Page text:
With engineer Gogo Nachtmann (left) and Erich Kleinschuster managing the sound during a performance at the Graz Jazz Sommer Festival (c. 2005)

As a performer, between the late 1980s and the early 2010s, Neuwirth regularly teamed up again with Erich Kleinschuster, who, upon his return to Graz, reformed his jazz sextet. Together, the two old friends played at many festivals, including the Jazzherbst in Salzburg, the Jazzfest in Wiesen, the Vienna Jazz Festival, and the Upper Austrian Jazz Festival in Braunau am Inn as well as the annual Graz Jazz Sommer Festival, which was thought out and organised by Kleinschuster himself. 

“Unfortunately, in recent years (speaking in 2015 - BT), Erich has become too ill to perform any longer, so we have had to give that up. I continue to be a member of the Supervisory Board at the Kunstuniversität. Though we accomplished a lot of our ideals in the music academy over the years, I cannot help being slightly pessimistic about the future. The jazz academy will survive, but with a smaller number of students than before. Moreover, the educational system in Austria is too much oriented towards having fun – and fun does not make good musicians… only practicing does. Austria still has the reputation of a nation of musicians, but the best students at any Austrian music academy today are from the Far East and the Balkans. How to reverse this tendency in the coming years is beyond me.”

Emeritus O. Univ. Prof. Dr. (iur.) Harald Neuwirth lived in Schwanberg, Styria, until his passing in 2023. One of his children, Olga Neuwirth, studied music in San Francisco and Vienna and became a composer in her own right, specializing in avant-garde repertoire.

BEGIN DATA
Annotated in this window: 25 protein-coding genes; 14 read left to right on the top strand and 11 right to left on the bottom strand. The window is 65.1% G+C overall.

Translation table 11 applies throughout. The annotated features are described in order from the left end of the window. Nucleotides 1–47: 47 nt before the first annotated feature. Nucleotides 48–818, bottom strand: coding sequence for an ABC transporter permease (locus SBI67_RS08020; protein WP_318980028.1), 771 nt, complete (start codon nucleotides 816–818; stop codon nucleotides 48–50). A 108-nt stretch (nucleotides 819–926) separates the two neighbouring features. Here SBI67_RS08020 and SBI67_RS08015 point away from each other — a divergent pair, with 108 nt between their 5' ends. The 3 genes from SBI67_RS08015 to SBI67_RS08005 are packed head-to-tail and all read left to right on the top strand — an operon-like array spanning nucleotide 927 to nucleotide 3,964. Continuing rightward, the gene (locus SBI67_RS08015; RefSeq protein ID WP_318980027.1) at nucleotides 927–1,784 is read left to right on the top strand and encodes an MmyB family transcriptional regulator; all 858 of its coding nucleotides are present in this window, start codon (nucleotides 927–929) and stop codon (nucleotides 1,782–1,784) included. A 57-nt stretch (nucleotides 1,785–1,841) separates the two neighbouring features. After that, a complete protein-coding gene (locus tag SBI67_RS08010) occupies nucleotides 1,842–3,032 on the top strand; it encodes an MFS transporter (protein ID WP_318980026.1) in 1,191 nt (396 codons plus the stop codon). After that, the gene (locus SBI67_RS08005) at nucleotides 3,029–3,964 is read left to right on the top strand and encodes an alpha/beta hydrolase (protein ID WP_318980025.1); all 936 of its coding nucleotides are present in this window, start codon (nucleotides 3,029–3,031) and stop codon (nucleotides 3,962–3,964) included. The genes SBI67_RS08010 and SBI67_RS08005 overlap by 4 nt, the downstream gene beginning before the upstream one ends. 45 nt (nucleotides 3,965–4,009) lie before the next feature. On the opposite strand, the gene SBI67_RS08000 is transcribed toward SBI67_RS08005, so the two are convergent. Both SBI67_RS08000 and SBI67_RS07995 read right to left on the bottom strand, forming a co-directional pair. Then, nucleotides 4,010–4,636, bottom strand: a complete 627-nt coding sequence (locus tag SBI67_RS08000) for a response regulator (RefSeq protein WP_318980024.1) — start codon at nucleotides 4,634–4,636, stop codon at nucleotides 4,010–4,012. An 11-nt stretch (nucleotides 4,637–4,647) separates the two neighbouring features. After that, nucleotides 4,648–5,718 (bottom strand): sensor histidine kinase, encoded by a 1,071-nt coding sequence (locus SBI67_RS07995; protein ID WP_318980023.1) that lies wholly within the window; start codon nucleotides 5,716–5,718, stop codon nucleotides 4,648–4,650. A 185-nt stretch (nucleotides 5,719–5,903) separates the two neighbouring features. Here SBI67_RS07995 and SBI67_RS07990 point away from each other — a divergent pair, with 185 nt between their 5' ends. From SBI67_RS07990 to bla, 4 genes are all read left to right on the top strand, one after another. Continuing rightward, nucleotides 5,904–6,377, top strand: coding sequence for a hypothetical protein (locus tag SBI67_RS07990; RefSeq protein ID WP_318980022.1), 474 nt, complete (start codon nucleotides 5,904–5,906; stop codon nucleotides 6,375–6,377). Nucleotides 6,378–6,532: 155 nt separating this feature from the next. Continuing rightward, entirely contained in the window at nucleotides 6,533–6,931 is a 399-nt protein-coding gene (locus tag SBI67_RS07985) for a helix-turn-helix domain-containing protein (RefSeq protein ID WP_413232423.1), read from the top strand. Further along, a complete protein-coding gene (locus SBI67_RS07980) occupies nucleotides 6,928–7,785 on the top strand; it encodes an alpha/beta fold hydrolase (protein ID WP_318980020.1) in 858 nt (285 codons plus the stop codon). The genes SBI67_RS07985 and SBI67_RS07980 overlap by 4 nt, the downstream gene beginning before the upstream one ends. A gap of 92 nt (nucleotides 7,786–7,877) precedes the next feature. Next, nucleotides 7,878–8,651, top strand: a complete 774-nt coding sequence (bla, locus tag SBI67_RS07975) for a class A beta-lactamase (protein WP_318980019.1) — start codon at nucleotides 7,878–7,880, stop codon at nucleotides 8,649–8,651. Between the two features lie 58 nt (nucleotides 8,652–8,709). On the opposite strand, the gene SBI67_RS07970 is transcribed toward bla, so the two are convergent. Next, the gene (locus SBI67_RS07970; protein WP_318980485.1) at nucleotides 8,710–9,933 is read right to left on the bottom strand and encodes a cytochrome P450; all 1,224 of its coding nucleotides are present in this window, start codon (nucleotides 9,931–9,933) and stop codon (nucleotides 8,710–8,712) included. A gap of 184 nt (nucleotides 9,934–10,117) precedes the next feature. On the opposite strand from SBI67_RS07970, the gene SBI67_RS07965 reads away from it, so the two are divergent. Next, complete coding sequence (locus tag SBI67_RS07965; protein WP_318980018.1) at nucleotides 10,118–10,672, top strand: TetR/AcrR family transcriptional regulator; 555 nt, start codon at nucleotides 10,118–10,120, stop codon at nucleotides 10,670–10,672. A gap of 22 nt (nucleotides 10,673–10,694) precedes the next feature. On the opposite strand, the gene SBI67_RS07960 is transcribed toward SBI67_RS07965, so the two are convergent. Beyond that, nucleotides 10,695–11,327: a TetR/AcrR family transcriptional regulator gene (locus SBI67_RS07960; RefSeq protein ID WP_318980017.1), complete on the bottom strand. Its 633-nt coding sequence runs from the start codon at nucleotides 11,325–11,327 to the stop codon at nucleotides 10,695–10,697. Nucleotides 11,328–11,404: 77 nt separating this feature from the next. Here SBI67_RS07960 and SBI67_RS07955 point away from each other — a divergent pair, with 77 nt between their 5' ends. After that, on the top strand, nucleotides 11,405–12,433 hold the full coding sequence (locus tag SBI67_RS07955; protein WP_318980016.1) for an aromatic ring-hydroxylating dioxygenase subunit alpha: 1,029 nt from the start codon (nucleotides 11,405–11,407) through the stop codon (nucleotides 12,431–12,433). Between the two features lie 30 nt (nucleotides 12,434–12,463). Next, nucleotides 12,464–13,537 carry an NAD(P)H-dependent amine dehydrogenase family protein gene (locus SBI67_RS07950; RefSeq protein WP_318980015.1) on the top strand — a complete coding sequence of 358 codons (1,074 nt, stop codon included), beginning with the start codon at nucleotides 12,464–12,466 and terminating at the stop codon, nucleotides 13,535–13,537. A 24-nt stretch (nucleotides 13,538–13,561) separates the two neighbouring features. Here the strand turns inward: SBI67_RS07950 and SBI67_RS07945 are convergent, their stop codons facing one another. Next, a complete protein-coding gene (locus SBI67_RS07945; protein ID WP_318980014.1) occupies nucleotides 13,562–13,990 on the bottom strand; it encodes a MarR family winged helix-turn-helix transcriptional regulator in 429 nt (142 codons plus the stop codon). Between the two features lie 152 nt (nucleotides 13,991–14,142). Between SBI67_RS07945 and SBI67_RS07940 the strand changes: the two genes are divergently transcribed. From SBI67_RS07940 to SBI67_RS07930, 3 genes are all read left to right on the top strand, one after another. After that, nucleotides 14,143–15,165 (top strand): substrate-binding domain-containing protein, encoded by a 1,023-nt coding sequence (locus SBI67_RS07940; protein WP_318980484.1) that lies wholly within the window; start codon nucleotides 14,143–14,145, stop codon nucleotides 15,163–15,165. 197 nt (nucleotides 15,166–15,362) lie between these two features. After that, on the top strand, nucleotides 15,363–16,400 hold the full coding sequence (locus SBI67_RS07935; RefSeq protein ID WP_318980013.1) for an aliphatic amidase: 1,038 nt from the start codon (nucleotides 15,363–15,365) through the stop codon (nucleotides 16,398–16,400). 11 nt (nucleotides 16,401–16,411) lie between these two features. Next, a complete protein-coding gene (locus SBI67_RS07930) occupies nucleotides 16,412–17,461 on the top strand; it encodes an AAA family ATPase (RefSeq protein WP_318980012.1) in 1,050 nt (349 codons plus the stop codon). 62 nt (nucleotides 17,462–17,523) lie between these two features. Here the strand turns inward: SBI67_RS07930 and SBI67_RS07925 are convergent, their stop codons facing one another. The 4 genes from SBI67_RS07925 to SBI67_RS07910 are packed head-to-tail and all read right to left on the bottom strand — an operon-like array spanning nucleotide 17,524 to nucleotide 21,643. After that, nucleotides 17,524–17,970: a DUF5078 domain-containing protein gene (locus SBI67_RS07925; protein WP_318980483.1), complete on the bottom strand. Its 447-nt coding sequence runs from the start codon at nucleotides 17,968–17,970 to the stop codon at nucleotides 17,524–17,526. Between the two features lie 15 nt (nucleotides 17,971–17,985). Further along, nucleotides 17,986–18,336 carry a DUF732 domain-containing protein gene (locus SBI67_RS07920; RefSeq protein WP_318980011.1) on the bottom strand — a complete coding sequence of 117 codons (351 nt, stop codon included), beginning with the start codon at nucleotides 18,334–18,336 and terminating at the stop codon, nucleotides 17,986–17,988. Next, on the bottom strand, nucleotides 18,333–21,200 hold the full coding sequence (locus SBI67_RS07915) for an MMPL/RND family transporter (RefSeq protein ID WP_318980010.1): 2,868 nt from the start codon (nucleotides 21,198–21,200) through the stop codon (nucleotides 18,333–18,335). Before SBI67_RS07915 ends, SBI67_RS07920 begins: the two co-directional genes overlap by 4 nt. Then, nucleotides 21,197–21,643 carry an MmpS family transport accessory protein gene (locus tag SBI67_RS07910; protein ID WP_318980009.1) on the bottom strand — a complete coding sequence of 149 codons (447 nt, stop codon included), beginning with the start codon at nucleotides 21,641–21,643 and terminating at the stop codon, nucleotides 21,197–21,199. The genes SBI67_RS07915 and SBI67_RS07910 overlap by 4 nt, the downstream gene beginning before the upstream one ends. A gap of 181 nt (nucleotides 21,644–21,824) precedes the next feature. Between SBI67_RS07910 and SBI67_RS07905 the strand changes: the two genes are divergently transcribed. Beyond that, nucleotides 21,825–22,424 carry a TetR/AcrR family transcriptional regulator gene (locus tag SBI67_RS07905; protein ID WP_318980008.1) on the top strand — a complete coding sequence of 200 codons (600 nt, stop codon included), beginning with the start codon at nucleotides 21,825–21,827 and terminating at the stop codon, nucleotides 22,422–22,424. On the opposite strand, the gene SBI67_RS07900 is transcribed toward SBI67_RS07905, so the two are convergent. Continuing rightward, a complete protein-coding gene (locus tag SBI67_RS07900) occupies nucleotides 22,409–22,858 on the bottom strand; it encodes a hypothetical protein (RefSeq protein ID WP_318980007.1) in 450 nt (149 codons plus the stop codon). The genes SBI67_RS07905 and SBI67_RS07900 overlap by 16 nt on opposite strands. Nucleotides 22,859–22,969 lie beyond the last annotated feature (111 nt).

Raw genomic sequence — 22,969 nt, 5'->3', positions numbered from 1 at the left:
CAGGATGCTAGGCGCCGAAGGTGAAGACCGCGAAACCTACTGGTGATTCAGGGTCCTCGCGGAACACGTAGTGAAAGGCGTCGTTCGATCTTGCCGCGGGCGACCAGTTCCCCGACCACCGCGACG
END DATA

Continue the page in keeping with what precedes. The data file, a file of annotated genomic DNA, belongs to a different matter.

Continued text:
In Schwanberg (2015)


Harald Neuwirth’s participation as Austria’s conductor in the 1988 Eurovision Song Contest in Ireland is one of only a couple of ‘pop’ side steps in his career. In spite of that, Neuwirth had a long-standing working relationship with Wilfried Scheutz, which began 18 years before the contest in Dublin. 

“In 1970, at the invitation of Evamaria Kaiser, a radio producer from Vienna, I became the musical director of Talente ’70, a talent show aiming at discovering new pop artists across Austria. In the audition in Graz, one of the youngsters who presented himself to us was Wilfried. At the time, he was just 20 years of age. Accompanying himself at the guitar, he performed parodies of traditional Austrian songs. Thanks to the talent show, he made a name for himself in Austrian pop music as a performer of modern folk. A couple of years later, I re-arranged a traditional song for him in rock style, ‘Ziwui Ziwui’ – and it was a major hit success in Austria (in 1974 - BT). In the following years, I wrote most of the arrangements for Wilfried when he performed in Austrian radio with Erich Kleinschuster’s ORF Big Band. I even accompanied him as a pianist when he went on a promotional tour supporting prime minister Kreisky in the run-up to an election. Moreover, in the 1980s, while he was really successful, Wilfried allowed me to regularly send students of mine to go on tour with his band. I was grateful to him for this, because practical experience made them better musicians.”

In 1988, Austrian broadcaster ORF chose Wilfried for the Eurovision Song Contest without a televised selection programme. Subsequently, the singer and his band came up with ‘Lisa Mona Lisa’, which Wilfried co-wrote with his guitarist Klaus Kofler and lyricist Ronnie Herbolzheimer, one of Neuwirth’s former students. The choice for Harald Neuwirth as the musical director for this song may have come as a surprise to outsiders, as the Alpine country's entries in the ten previous Eurovision editions had been conducted by Richard Oesterreicher